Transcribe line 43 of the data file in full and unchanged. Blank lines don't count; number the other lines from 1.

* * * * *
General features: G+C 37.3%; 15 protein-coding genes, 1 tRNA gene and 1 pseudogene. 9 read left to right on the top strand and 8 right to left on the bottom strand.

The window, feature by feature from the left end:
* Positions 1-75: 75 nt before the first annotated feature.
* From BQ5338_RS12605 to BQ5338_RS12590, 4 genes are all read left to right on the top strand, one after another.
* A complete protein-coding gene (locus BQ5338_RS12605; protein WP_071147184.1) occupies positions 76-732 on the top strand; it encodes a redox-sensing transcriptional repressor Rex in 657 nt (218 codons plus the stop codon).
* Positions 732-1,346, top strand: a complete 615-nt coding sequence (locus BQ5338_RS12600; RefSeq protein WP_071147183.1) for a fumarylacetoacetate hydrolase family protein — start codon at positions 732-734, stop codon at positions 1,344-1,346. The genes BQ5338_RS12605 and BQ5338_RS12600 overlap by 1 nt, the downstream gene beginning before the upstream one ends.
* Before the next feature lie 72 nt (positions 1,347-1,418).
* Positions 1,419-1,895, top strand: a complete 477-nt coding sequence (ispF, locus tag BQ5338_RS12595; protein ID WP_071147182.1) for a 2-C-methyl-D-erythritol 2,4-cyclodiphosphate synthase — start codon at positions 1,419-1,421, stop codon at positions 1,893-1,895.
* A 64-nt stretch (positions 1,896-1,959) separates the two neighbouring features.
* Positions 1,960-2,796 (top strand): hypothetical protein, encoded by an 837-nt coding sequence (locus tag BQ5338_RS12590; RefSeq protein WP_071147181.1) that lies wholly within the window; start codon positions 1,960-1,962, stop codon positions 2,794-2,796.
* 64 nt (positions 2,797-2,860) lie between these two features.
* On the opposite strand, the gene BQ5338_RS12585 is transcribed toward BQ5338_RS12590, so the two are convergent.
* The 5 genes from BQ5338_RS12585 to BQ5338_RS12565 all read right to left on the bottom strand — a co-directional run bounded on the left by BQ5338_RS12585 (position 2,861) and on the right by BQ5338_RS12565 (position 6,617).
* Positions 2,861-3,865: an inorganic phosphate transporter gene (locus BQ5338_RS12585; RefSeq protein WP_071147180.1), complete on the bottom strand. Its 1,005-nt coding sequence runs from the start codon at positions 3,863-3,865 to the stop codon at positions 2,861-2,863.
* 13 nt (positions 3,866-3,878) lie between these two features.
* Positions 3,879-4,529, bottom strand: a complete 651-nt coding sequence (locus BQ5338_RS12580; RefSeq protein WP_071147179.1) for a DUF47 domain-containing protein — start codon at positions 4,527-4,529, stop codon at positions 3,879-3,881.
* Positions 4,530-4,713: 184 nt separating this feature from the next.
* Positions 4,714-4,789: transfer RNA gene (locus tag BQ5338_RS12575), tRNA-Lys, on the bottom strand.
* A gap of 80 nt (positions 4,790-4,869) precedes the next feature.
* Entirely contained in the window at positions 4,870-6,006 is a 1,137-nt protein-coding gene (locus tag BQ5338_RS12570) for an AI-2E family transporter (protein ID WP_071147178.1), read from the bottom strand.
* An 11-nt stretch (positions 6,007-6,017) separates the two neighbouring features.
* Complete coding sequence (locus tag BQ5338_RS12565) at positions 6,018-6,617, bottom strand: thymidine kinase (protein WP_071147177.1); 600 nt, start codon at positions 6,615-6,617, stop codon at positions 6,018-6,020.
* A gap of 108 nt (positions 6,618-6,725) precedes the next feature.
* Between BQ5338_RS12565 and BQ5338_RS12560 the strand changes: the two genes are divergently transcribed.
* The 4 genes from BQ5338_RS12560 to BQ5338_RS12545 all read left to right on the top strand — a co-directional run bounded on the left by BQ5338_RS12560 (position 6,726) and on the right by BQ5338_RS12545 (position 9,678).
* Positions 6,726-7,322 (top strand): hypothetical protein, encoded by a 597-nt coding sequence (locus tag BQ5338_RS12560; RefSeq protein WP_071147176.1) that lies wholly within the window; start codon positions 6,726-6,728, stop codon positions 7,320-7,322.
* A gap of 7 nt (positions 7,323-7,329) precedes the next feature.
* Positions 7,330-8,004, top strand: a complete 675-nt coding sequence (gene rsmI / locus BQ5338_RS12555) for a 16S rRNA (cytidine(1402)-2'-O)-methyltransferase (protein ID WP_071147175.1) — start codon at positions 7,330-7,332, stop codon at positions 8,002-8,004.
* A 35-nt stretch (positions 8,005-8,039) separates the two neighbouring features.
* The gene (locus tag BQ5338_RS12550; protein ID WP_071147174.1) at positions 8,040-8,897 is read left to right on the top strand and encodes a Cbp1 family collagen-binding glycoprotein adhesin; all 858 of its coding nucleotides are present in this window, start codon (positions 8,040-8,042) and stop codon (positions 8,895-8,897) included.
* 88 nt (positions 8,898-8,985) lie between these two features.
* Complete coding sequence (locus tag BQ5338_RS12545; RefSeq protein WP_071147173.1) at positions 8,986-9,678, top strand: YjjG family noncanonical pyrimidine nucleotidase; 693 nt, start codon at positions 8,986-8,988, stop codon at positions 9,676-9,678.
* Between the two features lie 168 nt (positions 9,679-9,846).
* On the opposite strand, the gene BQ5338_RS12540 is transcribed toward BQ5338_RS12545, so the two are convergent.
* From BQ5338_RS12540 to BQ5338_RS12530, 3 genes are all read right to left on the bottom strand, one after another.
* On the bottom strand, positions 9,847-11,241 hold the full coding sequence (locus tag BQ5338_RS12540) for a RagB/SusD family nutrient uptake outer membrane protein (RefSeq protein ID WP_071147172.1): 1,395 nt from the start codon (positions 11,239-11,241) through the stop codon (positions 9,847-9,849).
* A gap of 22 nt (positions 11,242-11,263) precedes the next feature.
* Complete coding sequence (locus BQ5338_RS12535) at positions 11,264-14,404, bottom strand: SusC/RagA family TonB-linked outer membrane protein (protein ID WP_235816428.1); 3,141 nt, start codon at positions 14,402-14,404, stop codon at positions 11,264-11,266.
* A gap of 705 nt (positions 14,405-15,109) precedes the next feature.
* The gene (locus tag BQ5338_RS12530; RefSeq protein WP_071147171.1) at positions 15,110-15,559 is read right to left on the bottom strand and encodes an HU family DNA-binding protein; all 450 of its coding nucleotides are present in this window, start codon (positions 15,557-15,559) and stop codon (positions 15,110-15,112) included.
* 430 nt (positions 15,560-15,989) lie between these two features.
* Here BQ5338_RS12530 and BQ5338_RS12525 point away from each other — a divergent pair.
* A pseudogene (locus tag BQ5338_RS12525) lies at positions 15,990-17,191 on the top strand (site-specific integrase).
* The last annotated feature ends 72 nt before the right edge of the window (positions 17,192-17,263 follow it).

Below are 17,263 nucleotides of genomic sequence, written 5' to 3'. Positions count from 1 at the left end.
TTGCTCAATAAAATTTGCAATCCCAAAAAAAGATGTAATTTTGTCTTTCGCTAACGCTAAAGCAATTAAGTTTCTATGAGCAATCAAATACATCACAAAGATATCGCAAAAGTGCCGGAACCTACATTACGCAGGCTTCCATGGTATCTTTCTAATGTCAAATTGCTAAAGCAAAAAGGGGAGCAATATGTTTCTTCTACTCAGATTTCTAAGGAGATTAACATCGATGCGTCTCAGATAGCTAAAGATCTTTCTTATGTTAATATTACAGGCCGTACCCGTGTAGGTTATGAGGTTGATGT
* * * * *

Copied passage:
* A pseudogene (locus tag BQ5338_RS12525) lies at positions 15,990-17,191 on the top strand (site-specific integrase).